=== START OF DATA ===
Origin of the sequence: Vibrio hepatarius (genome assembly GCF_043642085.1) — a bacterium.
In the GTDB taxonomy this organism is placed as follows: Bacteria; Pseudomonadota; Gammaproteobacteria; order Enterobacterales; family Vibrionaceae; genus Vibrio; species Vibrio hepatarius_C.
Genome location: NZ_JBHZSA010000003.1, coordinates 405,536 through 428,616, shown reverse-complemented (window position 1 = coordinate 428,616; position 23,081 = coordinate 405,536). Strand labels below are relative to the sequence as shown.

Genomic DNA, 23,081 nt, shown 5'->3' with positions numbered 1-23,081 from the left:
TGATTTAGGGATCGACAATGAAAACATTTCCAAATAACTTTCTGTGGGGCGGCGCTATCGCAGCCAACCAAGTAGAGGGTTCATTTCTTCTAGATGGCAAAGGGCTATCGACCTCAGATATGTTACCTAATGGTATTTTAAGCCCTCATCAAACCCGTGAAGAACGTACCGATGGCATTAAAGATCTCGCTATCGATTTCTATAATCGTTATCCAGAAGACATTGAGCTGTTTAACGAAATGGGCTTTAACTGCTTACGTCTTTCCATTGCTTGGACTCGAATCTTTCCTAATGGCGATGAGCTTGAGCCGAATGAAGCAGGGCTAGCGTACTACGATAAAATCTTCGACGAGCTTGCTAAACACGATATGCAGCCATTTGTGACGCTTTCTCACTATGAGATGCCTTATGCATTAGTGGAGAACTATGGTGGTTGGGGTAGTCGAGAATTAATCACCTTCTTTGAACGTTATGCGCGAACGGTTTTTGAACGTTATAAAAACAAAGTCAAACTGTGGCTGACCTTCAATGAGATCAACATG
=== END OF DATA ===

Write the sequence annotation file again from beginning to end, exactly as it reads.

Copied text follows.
Origin of the sequence: Vibrio hepatarius (genome assembly GCF_043642085.1) — a bacterium.
In the GTDB taxonomy this organism is placed as follows: Bacteria; Pseudomonadota; Gammaproteobacteria; order Enterobacterales; family Vibrionaceae; genus Vibrio; species Vibrio hepatarius_C.
Genome location: NZ_JBHZSA010000003.1, coordinates 405,536 through 428,616, shown reverse-complemented (window position 1 = coordinate 428,616; position 23,081 = coordinate 405,536). Strand labels below are relative to the sequence as shown.

Genomic DNA, 23,081 nt, shown 5'->3' with positions numbered 1-23,081 from the left:
TGATTTAGGGATCGACAATGAAAACATTTCCAAATAACTTTCTGTGGGGCGGCGCTATCGCAGCCAACCAAGTAGAGGGTTCATTTCTTCTAGATGGCAAAGGGCTATCGACCTCAGATATGTTACCTAATGGTATTTTAAGCCCTCATCAAACCCGTGAAGAACGTACCGATGGCATTAAAGATCTCGCTATCGATTTCTATAATCGTTATCCAGAAGACATTGAGCTGTTTAACGAAATGGGCTTTAACTGCTTACGTCTTTCCATTGCTTGGACTCGAATCTTTCCTAATGGCGATGAGCTTGAGCCGAATGAAGCAGGGCTAGCGTACTACGATAAAATCTTCGACGAGCTTGCTAAACACGATATGCAGCCATTTGTGACGCTTTCTCACTATGAGATGCCTTATGCATTAGTGGAGAACTATGGTGGTTGGGGTAGTCGAGAATTAATCACCTTCTTTGAACGTTATGCGCGAACGGTTTTTGAACGTTATAAAAACAAAGTCAAACTGTGGCTGACCTTCAATGAGATCAACATG